No, I’m Not a Mother

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What is it like to be a mother?

The game was that we would take a piece of string and loop someone’s wedding ring through it. Then, someone would hold it above the wrist of each of the girl cousins – not the boys – and wait to see how it would circle. It’s an old wives’ tale that is typically used on an expectant mother and perhaps one of my cousin’s being pregnant was what spurred it on. The ring swings back and forth – you get a boy. The ring circles – it’s a girl. We used the test to determine how many children we might have in the future. Mine circled once.

The idea of motherhood scared me from an early age. I grappled with the frightening thought of childbirth and whether I should skip the whole newborn stage and adopt an older child long before I was doing anything to produce a child. I was the youngest of two children, and my only limited experience with babysitting small children was not stellar. Before I was twenty, I had already convinced myself that I was not going to have children. I would not be a mother.

As years passed, I thought about that circling ring. There seemed to be a promise in it. Maybe, I could have one child. It would be a girl. She would be quiet like me and curious. I still could not imagine going through pregnancy, labor, or that stage when babies are so fragile and dependent. I always daydreamed about this potential daughter as a toddler.

In the fall of 2004, I had a dream about her. In it, I was sitting in a church pew. My husband, who didn’t exist yet, sat next to me holding our baby girl. I told my grandmother about the dream the next day. I was in my mid-twenties with no prospect of marriage and my first experience with sex still years to come. My grandmother, who had once wondered too if she would ever be able to be a mother, told me that some people weren’t meant to be mothers and that was okay. I’m not certain what spurred her to say that. There was still a chance that I could become a mother and no reason to expect that I would not beyond my own hesitation to have anything to do with the babies in our family. She died a few months later and that makes me wonder if she had received a dream or some piece of wisdom about me that she needed to deliver in that moment.

When I got married in 2009, I began to prepare myself for the question of whether I wanted children. The image of that daughter stayed with me and an expectation began to settle in my heart. I would have one child someday. Circumstances changed and the idea of children began to get pushed down the timeline. I watched the women in my life have their children or, worse, deal with the agonizing grief of not being able to have the children they desperately wanted to have. I chose to wait.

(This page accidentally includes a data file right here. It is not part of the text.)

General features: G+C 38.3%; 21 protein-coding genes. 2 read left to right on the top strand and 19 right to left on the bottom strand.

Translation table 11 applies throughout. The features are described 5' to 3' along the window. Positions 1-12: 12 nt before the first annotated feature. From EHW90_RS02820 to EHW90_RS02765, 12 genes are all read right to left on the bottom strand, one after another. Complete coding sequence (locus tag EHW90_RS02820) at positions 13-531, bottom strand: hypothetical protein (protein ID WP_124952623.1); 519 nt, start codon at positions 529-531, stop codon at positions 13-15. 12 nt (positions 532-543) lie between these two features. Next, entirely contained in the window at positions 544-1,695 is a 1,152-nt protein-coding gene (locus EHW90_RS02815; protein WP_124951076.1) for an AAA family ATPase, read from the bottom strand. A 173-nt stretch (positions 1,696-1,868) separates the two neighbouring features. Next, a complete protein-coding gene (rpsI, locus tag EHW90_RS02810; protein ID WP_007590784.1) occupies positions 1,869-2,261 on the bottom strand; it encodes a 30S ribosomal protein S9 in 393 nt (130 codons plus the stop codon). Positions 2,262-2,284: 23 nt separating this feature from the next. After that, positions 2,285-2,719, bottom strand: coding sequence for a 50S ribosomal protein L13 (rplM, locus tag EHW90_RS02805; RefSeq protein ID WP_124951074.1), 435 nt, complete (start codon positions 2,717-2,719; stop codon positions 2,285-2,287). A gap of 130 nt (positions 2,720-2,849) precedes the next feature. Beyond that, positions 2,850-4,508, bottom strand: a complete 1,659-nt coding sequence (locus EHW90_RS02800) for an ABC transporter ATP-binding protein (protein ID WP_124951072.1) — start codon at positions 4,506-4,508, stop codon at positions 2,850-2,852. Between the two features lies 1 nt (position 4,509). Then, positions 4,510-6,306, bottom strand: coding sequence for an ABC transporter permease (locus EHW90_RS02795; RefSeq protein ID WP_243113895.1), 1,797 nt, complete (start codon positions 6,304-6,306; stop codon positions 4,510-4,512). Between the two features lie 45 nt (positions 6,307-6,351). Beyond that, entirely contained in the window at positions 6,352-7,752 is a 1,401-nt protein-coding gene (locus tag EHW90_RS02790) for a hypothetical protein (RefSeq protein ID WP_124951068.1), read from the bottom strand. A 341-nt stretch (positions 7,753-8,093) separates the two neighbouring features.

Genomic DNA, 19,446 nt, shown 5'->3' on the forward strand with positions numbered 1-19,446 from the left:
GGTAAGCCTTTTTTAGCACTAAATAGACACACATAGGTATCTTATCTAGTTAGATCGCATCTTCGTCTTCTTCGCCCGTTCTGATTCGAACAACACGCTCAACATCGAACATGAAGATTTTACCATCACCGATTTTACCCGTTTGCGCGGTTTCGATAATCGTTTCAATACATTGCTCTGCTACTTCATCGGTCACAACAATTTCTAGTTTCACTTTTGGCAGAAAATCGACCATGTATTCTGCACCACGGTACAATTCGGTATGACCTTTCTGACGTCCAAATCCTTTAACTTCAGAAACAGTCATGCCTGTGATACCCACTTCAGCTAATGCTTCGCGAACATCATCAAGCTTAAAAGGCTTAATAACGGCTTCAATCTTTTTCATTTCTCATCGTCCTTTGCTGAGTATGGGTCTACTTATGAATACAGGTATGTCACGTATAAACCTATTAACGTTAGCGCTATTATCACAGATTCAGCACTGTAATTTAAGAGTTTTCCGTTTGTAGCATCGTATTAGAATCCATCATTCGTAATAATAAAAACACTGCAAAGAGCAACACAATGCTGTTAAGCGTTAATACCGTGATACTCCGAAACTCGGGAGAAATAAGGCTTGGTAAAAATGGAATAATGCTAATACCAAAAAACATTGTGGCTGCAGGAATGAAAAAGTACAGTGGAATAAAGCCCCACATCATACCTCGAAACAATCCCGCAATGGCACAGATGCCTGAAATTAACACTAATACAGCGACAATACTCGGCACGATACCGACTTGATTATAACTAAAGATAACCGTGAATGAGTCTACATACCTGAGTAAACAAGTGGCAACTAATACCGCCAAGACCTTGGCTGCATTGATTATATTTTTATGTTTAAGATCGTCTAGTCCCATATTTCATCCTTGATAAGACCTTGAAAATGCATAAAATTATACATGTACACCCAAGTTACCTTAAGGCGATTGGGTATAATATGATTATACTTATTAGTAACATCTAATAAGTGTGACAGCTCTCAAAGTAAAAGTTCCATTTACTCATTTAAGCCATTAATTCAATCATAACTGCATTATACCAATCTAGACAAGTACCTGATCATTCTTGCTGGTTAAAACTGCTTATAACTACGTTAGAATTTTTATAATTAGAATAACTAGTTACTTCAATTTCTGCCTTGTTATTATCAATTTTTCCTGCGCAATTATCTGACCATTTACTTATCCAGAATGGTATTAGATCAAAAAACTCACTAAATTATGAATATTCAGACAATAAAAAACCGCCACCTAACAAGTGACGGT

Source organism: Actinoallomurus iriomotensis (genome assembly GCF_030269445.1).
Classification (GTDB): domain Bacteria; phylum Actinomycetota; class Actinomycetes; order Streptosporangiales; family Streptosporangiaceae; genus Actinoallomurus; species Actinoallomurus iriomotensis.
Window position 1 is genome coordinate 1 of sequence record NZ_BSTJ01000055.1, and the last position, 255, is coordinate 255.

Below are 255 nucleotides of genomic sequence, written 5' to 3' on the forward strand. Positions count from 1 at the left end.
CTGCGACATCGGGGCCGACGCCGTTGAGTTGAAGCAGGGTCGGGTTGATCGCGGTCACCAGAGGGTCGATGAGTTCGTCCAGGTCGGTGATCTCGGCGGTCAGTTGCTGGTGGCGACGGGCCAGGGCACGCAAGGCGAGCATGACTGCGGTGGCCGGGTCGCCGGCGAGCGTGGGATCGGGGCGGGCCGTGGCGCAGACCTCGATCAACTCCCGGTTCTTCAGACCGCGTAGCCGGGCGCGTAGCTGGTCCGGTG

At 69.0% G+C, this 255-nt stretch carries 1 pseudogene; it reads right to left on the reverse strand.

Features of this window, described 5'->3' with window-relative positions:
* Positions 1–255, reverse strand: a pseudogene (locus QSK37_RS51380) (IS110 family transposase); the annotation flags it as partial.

I separated from my first husband in 2014. Mixed in the pain of a failed marriage was the realization of time. I was 35 on my way to 36. Leaving him also meant coming to the terms that I would likely never give myself the chance to become a mother. The idea of that daughter would have to be let go. I shared that with him when I told him about my decision to leave him. The choices we had both made had made the string test void in my opinion. In my mind, I was choosing to be like my Great Aunt Aggie – single and childless but okay, nonetheless.

I heard a story recently about someone who found out that they could not have children. They had never wanted children so the news should have been a simple confirmation of decisions made. There is a grief in the transformation from “don’t want” to “can’t have” that is hard to explain. It is aching for something you did not want and wondering what you have missed out on.

There are many parts of me in the novel I began writing in 2020, but one of the biggest is Julia’s question of what it would be like to be a mother. When I married my second husband in 2019, I was still able to become a mother. We made the deliberate choice for many reasons to not have children. Though I had already made that decision in my heart for years, I still had to come to terms with it again. I was 41 when I wrote Holding the Stars. I’m 45 now as I write this, sitting in my living room at four in the morning thinking about the dream of a little girl and the path that my life has taken to come to the tenuous peace that it’s okay to not know what it is like to be a mother.